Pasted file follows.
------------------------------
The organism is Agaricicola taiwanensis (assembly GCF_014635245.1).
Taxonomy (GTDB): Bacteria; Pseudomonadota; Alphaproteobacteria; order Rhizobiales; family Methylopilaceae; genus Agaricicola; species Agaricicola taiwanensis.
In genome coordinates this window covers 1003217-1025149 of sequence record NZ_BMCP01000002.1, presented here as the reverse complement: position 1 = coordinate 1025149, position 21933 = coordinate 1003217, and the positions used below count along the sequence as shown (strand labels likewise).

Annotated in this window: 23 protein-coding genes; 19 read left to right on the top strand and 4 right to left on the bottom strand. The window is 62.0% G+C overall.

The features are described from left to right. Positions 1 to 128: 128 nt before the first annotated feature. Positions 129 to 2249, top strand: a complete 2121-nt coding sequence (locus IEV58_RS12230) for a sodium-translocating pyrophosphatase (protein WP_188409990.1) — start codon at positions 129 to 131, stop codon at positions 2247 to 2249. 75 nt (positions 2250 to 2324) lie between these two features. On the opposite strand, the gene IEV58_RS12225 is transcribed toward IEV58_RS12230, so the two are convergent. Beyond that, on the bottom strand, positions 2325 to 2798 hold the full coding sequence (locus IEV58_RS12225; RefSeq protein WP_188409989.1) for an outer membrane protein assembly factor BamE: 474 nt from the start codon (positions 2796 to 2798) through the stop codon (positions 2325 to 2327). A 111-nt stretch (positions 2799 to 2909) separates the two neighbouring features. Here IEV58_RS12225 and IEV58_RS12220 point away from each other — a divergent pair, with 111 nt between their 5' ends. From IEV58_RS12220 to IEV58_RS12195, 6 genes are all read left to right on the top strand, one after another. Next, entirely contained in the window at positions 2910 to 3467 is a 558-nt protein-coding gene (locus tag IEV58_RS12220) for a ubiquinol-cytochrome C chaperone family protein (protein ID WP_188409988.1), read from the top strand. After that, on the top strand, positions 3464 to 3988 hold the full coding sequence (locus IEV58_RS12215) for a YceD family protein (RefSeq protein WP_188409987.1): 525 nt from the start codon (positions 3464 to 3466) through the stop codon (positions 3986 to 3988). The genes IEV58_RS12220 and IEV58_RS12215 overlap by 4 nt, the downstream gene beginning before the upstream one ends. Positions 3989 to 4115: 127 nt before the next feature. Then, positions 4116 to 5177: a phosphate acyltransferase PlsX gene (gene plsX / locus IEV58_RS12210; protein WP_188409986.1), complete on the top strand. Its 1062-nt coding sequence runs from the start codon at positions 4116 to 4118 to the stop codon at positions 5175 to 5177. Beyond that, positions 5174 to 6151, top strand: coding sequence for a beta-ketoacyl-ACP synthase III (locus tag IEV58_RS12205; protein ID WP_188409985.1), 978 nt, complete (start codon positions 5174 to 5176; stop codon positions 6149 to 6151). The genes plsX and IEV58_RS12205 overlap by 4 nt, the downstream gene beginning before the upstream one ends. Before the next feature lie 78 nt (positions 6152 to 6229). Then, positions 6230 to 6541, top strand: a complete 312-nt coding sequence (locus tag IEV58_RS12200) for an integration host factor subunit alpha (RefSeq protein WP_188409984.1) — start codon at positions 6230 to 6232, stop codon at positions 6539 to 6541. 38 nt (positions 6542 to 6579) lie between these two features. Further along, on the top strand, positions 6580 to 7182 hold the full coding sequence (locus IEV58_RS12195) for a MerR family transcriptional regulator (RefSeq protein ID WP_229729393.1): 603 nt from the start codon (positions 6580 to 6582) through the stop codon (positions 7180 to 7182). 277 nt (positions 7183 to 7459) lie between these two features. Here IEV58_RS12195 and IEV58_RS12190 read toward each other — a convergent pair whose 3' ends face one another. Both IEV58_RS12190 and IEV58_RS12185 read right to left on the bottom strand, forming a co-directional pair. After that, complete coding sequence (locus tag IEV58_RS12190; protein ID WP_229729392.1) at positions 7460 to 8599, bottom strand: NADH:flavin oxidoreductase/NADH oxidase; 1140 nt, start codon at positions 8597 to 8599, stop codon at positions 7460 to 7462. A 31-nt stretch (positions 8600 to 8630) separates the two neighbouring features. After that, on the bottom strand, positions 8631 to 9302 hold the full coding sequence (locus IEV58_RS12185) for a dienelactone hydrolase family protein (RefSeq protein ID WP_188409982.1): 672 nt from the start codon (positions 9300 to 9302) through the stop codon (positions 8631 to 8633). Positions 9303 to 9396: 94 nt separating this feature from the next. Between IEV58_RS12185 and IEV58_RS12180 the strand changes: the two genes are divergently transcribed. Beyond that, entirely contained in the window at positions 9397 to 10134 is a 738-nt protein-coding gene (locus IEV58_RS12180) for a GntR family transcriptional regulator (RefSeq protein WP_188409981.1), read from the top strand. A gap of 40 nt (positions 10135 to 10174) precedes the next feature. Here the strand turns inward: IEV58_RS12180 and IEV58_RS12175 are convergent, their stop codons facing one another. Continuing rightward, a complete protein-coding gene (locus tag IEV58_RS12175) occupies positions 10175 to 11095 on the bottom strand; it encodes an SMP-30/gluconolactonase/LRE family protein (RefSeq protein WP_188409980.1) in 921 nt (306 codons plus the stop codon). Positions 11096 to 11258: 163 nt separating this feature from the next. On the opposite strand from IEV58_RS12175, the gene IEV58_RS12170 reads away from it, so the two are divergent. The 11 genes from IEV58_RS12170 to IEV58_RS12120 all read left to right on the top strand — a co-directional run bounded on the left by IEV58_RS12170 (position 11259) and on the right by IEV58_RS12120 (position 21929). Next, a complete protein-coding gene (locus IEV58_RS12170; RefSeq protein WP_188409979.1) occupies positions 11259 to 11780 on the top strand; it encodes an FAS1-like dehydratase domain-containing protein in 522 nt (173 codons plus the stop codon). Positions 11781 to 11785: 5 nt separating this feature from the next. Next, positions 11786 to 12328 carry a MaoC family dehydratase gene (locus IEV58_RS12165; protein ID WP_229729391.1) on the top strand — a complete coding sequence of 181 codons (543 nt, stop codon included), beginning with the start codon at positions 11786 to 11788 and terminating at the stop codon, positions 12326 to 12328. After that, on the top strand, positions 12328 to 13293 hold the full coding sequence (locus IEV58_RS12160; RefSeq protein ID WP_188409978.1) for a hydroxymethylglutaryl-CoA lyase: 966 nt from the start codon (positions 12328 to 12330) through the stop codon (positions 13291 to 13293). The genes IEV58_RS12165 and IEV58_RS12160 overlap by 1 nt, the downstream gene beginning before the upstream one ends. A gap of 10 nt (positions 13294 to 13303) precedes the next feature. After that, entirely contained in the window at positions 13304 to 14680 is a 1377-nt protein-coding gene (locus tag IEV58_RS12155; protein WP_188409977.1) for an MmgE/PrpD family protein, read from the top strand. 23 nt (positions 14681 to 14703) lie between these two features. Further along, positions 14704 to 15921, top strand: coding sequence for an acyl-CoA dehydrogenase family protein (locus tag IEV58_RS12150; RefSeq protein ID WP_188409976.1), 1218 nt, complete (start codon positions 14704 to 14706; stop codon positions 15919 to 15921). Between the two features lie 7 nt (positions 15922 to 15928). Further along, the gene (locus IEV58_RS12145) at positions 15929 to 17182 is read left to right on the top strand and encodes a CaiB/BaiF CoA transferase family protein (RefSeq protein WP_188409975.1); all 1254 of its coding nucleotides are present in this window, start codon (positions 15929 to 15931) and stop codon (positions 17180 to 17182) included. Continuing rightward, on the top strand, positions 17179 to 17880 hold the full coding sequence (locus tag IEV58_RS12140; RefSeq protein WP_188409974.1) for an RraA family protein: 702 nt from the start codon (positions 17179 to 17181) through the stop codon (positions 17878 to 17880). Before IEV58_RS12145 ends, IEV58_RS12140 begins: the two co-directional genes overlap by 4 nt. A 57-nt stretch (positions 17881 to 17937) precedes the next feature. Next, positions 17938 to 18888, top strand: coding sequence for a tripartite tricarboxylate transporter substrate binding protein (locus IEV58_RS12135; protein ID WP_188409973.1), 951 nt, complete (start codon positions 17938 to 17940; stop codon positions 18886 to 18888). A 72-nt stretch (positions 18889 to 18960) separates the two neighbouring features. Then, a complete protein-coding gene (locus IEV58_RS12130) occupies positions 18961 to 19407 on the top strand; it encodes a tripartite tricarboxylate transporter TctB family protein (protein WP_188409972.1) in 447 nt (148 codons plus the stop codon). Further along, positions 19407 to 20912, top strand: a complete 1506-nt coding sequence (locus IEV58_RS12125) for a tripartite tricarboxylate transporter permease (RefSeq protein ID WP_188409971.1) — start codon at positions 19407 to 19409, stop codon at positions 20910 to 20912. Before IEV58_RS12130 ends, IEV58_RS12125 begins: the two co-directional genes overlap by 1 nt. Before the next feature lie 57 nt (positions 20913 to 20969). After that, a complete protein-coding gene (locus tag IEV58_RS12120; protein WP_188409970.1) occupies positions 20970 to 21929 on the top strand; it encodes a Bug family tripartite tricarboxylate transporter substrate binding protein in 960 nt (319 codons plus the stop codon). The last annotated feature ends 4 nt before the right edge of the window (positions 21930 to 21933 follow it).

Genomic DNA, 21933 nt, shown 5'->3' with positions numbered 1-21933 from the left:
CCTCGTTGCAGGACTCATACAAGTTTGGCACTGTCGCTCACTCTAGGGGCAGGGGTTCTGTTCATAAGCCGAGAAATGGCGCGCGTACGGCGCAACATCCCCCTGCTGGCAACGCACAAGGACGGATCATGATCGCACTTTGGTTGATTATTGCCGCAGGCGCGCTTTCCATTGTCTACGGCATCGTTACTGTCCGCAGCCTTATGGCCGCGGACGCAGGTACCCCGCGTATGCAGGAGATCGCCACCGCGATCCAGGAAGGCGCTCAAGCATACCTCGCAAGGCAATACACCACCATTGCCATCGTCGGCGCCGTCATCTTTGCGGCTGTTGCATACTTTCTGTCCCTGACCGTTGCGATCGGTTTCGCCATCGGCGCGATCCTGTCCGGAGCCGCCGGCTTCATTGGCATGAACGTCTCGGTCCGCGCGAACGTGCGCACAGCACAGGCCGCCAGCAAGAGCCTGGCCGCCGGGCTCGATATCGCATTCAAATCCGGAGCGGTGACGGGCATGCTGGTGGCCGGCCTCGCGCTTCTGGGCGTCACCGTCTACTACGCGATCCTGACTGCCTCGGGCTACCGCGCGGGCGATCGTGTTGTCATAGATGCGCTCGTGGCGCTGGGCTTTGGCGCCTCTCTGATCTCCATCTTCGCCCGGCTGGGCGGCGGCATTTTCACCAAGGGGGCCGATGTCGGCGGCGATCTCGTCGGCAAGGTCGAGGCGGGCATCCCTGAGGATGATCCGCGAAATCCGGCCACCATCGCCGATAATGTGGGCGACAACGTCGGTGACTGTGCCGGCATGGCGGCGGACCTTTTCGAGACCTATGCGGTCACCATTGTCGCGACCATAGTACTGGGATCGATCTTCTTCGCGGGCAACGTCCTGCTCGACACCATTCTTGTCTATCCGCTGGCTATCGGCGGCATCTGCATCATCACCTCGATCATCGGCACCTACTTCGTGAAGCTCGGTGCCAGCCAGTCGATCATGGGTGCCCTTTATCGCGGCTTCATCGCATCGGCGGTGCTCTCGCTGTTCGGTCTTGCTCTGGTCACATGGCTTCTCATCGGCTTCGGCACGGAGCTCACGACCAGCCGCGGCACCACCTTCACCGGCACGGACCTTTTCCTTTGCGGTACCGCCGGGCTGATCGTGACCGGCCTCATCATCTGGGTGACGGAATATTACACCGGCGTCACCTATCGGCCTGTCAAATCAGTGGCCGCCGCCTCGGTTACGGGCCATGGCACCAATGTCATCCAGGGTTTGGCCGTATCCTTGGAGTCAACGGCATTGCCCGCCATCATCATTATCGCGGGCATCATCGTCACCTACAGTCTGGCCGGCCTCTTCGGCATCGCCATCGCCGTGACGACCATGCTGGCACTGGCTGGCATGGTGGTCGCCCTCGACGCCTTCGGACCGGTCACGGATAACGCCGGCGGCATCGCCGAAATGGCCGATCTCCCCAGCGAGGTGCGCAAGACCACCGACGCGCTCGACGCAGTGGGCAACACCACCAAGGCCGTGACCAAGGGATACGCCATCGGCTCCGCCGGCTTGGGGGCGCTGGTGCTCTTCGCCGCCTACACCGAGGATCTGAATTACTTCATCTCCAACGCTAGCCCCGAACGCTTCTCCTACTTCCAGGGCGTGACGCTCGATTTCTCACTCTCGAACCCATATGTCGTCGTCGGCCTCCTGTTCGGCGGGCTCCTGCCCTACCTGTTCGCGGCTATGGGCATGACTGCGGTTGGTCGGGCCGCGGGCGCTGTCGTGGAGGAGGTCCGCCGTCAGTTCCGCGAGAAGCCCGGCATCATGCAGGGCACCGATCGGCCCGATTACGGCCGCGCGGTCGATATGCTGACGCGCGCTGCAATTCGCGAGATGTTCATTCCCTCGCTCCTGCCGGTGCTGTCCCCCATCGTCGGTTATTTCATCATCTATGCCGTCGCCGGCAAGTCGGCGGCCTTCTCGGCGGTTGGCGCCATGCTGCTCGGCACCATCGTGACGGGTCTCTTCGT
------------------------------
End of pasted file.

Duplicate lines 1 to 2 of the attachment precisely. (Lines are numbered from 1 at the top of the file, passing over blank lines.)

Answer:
The organism is Agaricicola taiwanensis (assembly GCF_014635245.1).
Taxonomy (GTDB): Bacteria; Pseudomonadota; Alphaproteobacteria; order Rhizobiales; family Methylopilaceae; genus Agaricicola; species Agaricicola taiwanensis.